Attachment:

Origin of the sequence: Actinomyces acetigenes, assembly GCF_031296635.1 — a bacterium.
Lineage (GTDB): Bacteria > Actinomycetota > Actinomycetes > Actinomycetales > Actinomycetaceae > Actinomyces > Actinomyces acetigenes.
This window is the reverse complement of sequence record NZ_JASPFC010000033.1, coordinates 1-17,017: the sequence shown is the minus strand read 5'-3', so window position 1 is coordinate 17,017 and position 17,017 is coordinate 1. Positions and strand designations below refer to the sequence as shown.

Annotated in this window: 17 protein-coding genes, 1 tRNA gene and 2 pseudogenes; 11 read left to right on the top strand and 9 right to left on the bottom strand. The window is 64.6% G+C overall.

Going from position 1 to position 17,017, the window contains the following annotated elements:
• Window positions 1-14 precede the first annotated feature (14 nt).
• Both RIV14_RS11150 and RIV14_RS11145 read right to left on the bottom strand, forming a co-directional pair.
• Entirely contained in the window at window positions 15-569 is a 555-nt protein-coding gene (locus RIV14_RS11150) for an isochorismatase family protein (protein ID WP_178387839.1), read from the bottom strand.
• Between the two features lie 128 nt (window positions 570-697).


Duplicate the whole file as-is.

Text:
Origin of the sequence: Actinomyces acetigenes, assembly GCF_031296635.1 — a bacterium.
Lineage (GTDB): Bacteria > Actinomycetota > Actinomycetes > Actinomycetales > Actinomycetaceae > Actinomyces > Actinomyces acetigenes.
This window is the reverse complement of sequence record NZ_JASPFC010000033.1, coordinates 1-17,017: the sequence shown is the minus strand read 5'-3', so window position 1 is coordinate 17,017 and position 17,017 is coordinate 1. Positions and strand designations below refer to the sequence as shown.

Annotated in this window: 17 protein-coding genes, 1 tRNA gene and 2 pseudogenes; 11 read left to right on the top strand and 9 right to left on the bottom strand. The window is 64.6% G+C overall.

Going from position 1 to position 17,017, the window contains the following annotated elements:
• Window positions 1-14 precede the first annotated feature (14 nt).
• Both RIV14_RS11150 and RIV14_RS11145 read right to left on the bottom strand, forming a co-directional pair.
• Entirely contained in the window at window positions 15-569 is a 555-nt protein-coding gene (locus RIV14_RS11150) for an isochorismatase family protein (protein ID WP_178387839.1), read from the bottom strand.
• Between the two features lie 128 nt (window positions 570-697).